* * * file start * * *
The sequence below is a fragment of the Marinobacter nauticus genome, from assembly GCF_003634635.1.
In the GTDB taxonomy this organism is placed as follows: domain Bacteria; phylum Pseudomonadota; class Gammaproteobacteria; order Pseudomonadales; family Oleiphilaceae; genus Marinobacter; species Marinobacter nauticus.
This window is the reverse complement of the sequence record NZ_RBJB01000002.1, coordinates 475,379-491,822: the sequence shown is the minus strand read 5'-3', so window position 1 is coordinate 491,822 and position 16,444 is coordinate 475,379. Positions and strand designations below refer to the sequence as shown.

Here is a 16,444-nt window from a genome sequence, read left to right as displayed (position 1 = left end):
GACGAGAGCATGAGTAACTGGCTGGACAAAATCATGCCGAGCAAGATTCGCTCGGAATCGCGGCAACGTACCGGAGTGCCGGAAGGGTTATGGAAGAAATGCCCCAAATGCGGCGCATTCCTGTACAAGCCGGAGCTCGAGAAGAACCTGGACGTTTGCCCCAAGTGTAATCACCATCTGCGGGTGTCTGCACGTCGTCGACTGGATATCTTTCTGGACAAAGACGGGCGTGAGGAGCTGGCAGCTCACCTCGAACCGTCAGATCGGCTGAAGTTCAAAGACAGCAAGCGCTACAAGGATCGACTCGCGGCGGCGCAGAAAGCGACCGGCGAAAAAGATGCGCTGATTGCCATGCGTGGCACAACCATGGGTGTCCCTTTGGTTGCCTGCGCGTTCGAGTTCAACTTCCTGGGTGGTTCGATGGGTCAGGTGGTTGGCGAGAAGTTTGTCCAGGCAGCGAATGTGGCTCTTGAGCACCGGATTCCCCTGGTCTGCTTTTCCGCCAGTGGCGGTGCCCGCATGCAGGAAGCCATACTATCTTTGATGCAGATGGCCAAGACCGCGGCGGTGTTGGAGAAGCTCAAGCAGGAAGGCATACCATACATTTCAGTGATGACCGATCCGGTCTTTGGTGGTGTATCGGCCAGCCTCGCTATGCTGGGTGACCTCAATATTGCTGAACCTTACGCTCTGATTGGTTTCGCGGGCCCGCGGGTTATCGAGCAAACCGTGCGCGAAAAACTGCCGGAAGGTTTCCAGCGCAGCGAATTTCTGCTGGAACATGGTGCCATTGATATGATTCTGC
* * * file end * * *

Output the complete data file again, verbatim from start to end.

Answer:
The sequence below is a fragment of the Marinobacter nauticus genome, from assembly GCF_003634635.1.
In the GTDB taxonomy this organism is placed as follows: domain Bacteria; phylum Pseudomonadota; class Gammaproteobacteria; order Pseudomonadales; family Oleiphilaceae; genus Marinobacter; species Marinobacter nauticus.
This window is the reverse complement of the sequence record NZ_RBJB01000002.1, coordinates 475,379-491,822: the sequence shown is the minus strand read 5'-3', so window position 1 is coordinate 491,822 and position 16,444 is coordinate 475,379. Positions and strand designations below refer to the sequence as shown.

Here is a 16,444-nt window from a genome sequence, read left to right as displayed (position 1 = left end):
GACGAGAGCATGAGTAACTGGCTGGACAAAATCATGCCGAGCAAGATTCGCTCGGAATCGCGGCAACGTACCGGAGTGCCGGAAGGGTTATGGAAGAAATGCCCCAAATGCGGCGCATTCCTGTACAAGCCGGAGCTCGAGAAGAACCTGGACGTTTGCCCCAAGTGTAATCACCATCTGCGGGTGTCTGCACGTCGTCGACTGGATATCTTTCTGGACAAAGACGGGCGTGAGGAGCTGGCAGCTCACCTCGAACCGTCAGATCGGCTGAAGTTCAAAGACAGCAAGCGCTACAAGGATCGACTCGCGGCGGCGCAGAAAGCGACCGGCGAAAAAGATGCGCTGATTGCCATGCGTGGCACAACCATGGGTGTCCCTTTGGTTGCCTGCGCGTTCGAGTTCAACTTCCTGGGTGGTTCGATGGGTCAGGTGGTTGGCGAGAAGTTTGTCCAGGCAGCGAATGTGGCTCTTGAGCACCGGATTCCCCTGGTCTGCTTTTCCGCCAGTGGCGGTGCCCGCATGCAGGAAGCCATACTATCTTTGATGCAGATGGCCAAGACCGCGGCGGTGTTGGAGAAGCTCAAGCAGGAAGGCATACCATACATTTCAGTGATGACCGATCCGGTCTTTGGTGGTGTATCGGCCAGCCTCGCTATGCTGGGTGACCTCAATATTGCTGAACCTTACGCTCTGATTGGTTTCGCGGGCCCGCGGGTTATCGAGCAAACCGTGCGCGAAAAACTGCCGGAAGGTTTCCAGCGCAGCGAATTTCTGCTGGAACATGGTGCCATTGATATGATTCTGC